or affecting interest in the flight
A possible interpretation of this, is that since they could see each other being reduced to such pathetic beings, they refused to identify with each other, thus avoiding the harsh truth about their social condition. Had they made contact with each other, it would mean that they would be acknowledging their humiliation, thus showing signs of weakness. Tubby, rather, preferred to use Tich almost as though to reassure herself, that she was not the worst from the group, convincing herself that she was the lesser dud. The use of the term usually, further validates this trail of thought, as clearly, Tubby wants to show that she was better off than Tich — she doesn't want the reader's pity. Tubby is presented to be the stronger willed of the two, as she overcame her perceived drawbacks, by mocking the flaws of others. She took the eye for an eye approach, seeking to alienate others for their own intellectual drawbacks, as they had done to her as regards her physical faults. In the sixth stanza, Tubby sheds the helpless attitude, adopting an aggressive, if bitter, approach for her social survival, something that Tich never accomplished, or never had the opportunity to do so, because of her early demise.
of some fortunate bird, and pretended
not to hear the urgent conference:
Have Tubby! No, no, have Tich!
The last, single versed stanza, completely alters the flow of the poem. While it retains the frank tone used throughout, the direct statement promptly shocks the reader. Wendy Cope does not elaborate on the sudden tragedy, leaving it up to the reader to determine the cause of death. Whether one imagines the cause to be suicide, due to her medical condition or otherwise, the important message is that Tich died around a year after she split up from her fellow outcast, and poet sought to highlight the relevance of this notion, because it is the only time the poet speaks about herself, is when the two outcasts go their separate ways. The thought of each other, not being alone in their suffering, got them through together, but when they split up, Tubby seemed to have adapted to her situation, but Tich apparently didn't, directly, or indirectly leading to tragic consequences.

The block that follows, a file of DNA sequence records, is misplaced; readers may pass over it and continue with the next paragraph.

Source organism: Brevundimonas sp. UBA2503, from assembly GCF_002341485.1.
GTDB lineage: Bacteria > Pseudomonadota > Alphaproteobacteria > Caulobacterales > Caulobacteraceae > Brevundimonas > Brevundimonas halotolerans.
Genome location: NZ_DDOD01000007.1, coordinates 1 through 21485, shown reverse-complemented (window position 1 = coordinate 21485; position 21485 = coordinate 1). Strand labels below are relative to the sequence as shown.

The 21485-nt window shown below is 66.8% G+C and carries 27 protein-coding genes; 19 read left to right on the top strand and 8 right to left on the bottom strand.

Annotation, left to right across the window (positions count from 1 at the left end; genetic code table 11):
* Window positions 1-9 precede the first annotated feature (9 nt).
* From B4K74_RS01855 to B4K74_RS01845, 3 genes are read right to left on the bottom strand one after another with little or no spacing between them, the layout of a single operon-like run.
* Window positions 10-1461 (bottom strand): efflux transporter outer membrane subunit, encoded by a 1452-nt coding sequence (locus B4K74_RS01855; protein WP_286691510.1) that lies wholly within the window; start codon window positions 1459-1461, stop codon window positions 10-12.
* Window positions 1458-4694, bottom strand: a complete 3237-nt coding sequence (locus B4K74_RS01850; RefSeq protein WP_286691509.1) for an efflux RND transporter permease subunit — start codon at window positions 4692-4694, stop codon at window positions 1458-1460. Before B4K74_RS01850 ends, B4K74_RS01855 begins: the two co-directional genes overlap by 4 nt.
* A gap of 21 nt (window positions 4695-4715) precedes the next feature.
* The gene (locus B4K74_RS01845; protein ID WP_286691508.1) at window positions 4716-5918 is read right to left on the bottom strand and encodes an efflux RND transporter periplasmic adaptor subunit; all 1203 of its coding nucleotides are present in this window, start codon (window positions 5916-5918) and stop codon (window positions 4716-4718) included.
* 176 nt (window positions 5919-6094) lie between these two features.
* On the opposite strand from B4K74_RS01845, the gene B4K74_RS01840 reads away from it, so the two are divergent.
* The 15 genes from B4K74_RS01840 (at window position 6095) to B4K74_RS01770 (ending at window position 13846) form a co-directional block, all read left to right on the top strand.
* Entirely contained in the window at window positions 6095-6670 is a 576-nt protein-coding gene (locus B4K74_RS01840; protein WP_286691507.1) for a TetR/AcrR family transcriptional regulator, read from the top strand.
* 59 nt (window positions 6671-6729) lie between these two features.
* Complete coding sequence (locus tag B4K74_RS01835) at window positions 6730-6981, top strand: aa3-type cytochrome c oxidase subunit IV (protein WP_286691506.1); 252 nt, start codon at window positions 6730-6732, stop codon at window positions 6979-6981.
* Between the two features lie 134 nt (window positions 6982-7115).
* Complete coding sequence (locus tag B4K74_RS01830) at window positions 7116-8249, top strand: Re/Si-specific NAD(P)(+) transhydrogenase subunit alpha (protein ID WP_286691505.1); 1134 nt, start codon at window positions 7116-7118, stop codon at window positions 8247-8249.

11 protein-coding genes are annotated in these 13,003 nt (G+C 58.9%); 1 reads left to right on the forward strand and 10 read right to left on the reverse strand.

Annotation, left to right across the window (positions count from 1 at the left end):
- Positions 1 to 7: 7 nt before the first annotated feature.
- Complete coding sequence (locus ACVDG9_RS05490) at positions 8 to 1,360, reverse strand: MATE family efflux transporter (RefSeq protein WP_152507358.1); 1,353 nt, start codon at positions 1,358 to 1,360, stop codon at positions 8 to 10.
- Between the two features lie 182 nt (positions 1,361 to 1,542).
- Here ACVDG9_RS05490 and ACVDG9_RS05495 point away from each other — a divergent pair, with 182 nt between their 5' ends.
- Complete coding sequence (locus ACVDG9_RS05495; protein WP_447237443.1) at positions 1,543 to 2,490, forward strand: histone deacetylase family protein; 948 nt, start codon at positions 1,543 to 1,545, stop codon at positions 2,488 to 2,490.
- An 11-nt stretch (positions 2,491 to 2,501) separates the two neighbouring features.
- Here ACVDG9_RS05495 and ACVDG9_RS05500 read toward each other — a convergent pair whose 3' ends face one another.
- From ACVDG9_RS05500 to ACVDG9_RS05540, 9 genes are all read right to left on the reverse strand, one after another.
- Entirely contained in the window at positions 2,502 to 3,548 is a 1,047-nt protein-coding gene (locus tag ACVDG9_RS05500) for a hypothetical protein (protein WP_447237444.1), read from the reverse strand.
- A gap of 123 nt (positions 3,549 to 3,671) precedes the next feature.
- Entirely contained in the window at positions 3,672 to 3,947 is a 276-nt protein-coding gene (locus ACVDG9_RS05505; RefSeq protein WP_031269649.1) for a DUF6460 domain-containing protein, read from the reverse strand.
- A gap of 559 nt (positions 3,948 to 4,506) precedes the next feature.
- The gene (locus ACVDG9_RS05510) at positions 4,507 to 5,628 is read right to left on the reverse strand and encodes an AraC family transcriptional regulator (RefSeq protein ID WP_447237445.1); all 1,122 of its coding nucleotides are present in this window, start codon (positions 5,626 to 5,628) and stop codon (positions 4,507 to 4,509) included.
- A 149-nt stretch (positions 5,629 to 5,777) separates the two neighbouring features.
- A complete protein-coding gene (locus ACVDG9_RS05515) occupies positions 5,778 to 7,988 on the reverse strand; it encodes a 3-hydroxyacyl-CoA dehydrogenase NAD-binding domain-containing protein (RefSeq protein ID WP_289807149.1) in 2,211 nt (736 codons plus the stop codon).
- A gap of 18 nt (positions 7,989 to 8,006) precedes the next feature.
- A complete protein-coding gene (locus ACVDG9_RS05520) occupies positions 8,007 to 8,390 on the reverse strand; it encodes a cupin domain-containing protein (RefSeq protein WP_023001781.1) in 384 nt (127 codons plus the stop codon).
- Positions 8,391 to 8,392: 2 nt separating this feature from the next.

Usually they chose me, the lesser dud,
and she lolloped, unselected,
to the back of the other team.
The main theme dealt in Tich Miller, is thus that of alienation, bullying, and children's suffering at the hands of an unaccepting society. The crux of the poem, is the daily humiliation that the protagonists had to face — a hardship which they had to face by themselves, in the privacy of their own ravaged self esteem. Interesting imagery that Cope subtly suggests, is that of comparing society to a prison. The use of the words wire-mesh fence and the flight of some fortunate bird bring forward the idea of a society that not only rejects, but crushes anything outside its norms and conventions; a society that is unaccepting, and unwilling to open up. Tich's physical disabilities prevent her from having the opportunity to compete within such an unforgiving society, whilst Tubby develops her own weapon to force herself into the struggle for survival.